Microsoft System Certificate Roots Modified by FireHack.exe

Last night I notice that Microsoft System Certificates Roots (which I highlight on the screenshot attached below) were modified by a program called “Firehack” (a premium multi-hack for retail World of Warcraft). Firehack.exe is only supposed to access and modify WoW-64.exe in memory; makes no sense for Firehack.exe to be modifying Microsoft System Certificates like \SmartCardRoot – \AuthRoot – \Root 'or HKLM\SYSTEM\ControlSet001\Control\SecurityProviders\Schannel.

Do programs usually access Microsoft System Certificates like \SmartCardRoot – \AuthRoot – \Root or is this unusual behavior? I have sensitive information on my system, I’m worried that this could compromise the integrity of my system’s decryption certificates sense its certificate directories have been modified.

I though this program was safe to run because my friend uses it and make me install to play with him so I “Allowed” all of the Host Intrution Prevention warnings with out reading me (I know bad move) but after looking at my entry logs for Defense+ the modification to the certificate directory secared me.

As of now FireHack.exe has no internet access and all its permissions have been revoked and no significant data transfers 6/kb in 1kb out over the duration of its existence on my system.

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Cracks are hacks, what can I say.
you take your chances.

:frowning: what?

You used a hacked (cracked) program (you stated that yourself). You the user must accept responsibility for knowingly running something that could potentially damage your system.

It depends on the general activity wether it is potentially unwanted / malicious. This is usually stated on VirusTotal report – you will get some hints from detection name (eg Riskware:Gamehack).
You could submit it for manual analysis with Valkyrie. :-La

—Reply for John— No, its an API (its meant to be modified) so the program is modified by my friend. he just writes the scripts and used “firehack” to channel them in to the game. It turns out the modifications to the Certificate directory were used for authentication purposes. --Instead of blaming me for using an untrusted program Moderators on the Malwarebytes forum were kind enough to answer my question.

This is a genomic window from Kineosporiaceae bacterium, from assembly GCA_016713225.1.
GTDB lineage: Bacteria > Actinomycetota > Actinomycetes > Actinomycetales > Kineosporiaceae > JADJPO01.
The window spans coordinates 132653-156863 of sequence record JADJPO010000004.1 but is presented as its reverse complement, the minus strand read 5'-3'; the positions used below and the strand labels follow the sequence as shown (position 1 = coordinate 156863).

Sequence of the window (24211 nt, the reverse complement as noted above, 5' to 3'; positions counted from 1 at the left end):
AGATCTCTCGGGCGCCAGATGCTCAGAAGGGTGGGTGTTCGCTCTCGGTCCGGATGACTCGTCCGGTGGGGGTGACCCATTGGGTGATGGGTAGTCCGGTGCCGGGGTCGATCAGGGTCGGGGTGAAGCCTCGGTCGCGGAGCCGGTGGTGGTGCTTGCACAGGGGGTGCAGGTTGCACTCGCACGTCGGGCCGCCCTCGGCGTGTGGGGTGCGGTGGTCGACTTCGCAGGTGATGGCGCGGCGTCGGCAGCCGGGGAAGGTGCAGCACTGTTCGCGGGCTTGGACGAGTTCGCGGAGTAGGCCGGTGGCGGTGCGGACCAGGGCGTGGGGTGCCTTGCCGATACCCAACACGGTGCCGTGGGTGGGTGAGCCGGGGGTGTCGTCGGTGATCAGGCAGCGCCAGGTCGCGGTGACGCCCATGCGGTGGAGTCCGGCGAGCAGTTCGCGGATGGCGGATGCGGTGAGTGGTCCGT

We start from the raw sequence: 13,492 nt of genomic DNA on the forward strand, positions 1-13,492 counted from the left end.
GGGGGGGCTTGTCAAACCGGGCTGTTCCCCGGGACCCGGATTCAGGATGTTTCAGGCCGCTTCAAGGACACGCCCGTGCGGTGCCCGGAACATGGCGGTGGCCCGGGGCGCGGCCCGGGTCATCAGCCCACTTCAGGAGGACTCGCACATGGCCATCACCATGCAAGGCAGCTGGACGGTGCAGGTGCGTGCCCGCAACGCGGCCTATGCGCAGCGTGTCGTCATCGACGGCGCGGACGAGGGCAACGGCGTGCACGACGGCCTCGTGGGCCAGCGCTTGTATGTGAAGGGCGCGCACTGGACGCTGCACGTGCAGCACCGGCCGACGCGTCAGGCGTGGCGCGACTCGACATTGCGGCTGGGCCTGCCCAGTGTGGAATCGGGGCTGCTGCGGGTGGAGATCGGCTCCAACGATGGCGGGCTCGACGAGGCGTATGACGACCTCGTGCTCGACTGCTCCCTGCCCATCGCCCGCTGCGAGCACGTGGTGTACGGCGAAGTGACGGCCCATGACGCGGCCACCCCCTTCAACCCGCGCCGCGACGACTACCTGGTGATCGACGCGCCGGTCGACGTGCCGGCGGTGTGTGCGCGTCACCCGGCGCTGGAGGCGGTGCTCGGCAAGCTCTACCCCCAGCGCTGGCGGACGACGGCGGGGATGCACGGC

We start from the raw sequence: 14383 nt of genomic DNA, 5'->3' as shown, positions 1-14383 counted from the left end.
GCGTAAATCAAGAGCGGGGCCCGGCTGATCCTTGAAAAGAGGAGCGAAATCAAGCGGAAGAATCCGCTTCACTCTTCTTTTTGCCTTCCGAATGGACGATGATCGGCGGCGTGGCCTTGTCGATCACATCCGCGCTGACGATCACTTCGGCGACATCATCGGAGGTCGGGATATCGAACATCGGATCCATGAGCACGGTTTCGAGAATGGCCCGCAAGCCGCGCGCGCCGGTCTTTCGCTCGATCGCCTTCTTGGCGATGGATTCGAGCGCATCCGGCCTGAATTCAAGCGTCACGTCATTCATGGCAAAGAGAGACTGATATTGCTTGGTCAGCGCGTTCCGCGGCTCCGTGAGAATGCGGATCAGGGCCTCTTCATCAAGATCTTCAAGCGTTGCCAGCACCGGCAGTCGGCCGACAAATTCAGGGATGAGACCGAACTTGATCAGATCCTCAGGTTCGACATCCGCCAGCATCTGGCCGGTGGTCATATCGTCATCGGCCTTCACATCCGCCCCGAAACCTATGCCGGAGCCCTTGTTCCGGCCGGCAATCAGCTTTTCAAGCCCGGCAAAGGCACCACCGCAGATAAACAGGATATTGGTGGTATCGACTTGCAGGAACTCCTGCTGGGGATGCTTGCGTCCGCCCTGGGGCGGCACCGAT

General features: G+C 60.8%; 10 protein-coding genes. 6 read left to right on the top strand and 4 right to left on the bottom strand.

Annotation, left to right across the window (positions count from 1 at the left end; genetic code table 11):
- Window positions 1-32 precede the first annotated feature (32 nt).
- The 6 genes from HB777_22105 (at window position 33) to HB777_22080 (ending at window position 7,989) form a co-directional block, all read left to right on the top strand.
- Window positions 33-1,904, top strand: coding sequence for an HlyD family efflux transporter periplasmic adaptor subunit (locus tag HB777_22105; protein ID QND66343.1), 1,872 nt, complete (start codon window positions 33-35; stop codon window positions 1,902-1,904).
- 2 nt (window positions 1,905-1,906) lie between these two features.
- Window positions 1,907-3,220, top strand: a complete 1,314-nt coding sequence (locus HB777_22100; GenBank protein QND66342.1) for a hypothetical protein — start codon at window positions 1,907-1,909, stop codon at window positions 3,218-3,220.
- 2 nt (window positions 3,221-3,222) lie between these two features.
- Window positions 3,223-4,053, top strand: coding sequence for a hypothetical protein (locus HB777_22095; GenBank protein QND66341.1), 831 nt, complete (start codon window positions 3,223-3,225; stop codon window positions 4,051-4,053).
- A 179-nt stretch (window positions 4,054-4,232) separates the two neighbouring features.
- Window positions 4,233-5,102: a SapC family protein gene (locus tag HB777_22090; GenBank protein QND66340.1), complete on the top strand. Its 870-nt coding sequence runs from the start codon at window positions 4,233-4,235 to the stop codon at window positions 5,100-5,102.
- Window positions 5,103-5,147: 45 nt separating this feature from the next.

“Certificates are stored in what is called the Certificate Store. There are “Personal”, “Other People”, “Trusted” and “Intermediate” as well as “Untrusted”. They are not stored in the Registry. Certificates are stored in the User Profiles. They are accessible by using Internet Explorer… Tools → Internet Options → Content → Certificates
There is what is called a Certificate Chain. That is there will be a Trusted Root Certificate, and Intermediate Certificate and the Certificate assigned to a Person, Program or web site.
Programs do in fact access the store quite regularly. It may be because you are using HTTPS and SSL to access a web site. It may be because a Program issued by Adobe or some other legitimate source will have a Publishers Certificate. The OS has to check the validity of a Certificate by Accessing a Certificate Revocation List ( CRL ) and make sure the Certificate trust chain is in tact. This is done via the The Online Certificate Status Protocol (OCSP) and Windows Vista and above rely heavily upon it.”

Thanks qmarius i’ll give it a shot, though I think its fine now.

As stated is where your problem is with using a hack, no problem if the hack is safe.

Big problem if it is not.

Sorry but using hacks in any way or form, is a problem for the user themselves as only their computer will be affected good or bad in allowing these actions.